Academia Rolls Out Insect-Based Flour to Feed Malnourished Populations in Developing Countries


Reality dictates that there is actually more than enough food on this planet, not to mention vastly more food-growing potential, than we have all been led to believe by social engineers and the mainstream media. And yet the academic sector is still eagerly trying to come up with more top-down solutions to world hunger, including a recent $1 million grant that was awarded to MBA students at McGill University in Montreal to develop a new high-protein flour made of insects, which is intended to feed malnourished populations living in impoverished and developing countries throughout the world.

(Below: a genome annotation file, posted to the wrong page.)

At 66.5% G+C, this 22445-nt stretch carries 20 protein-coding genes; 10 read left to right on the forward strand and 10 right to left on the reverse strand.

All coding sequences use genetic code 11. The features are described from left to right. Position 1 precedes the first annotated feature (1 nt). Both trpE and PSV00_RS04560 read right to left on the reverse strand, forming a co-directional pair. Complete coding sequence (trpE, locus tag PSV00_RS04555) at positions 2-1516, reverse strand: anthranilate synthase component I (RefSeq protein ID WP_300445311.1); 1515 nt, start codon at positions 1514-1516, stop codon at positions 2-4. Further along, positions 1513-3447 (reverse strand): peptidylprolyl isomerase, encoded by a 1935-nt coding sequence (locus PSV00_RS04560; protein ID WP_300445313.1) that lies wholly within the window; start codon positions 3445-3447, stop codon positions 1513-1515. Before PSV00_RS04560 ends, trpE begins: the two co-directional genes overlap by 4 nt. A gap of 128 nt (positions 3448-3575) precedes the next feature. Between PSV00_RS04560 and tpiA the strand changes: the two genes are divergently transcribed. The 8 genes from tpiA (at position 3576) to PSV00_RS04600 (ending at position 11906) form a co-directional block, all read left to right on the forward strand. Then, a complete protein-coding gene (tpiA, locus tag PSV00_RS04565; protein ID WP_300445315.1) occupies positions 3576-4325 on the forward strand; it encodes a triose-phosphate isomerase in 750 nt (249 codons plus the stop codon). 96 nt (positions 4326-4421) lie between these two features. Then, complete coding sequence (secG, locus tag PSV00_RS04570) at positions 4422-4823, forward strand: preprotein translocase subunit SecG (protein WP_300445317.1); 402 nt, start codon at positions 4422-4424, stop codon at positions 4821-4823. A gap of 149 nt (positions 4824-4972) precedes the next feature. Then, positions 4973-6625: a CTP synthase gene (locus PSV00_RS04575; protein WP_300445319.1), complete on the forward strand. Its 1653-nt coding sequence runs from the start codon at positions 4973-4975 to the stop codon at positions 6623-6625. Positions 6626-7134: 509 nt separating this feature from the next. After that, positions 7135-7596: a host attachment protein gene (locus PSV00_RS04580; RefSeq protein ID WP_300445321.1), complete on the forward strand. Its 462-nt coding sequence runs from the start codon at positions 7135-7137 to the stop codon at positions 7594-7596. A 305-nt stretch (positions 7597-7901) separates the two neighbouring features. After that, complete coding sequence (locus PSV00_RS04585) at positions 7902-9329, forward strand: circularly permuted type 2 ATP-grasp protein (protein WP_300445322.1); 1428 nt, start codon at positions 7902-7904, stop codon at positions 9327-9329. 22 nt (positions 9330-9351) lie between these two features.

Known as "power flour," the insect-based foodstuff is the bread and butter of Aspire Food Group's new plan to feed the world. According to CBC News in Canada, Mohammed Ashour and his fellow students recently entered their idea into an annual contest held by the Hult Prize Foundation, which looks for the best and brightest ideas for tackling social and environmental problems, and ultimately won. And with the money they received, they will now shift their efforts towards developing power flour on a much wider scale.

Read full article: Natural News, October 4, 2013
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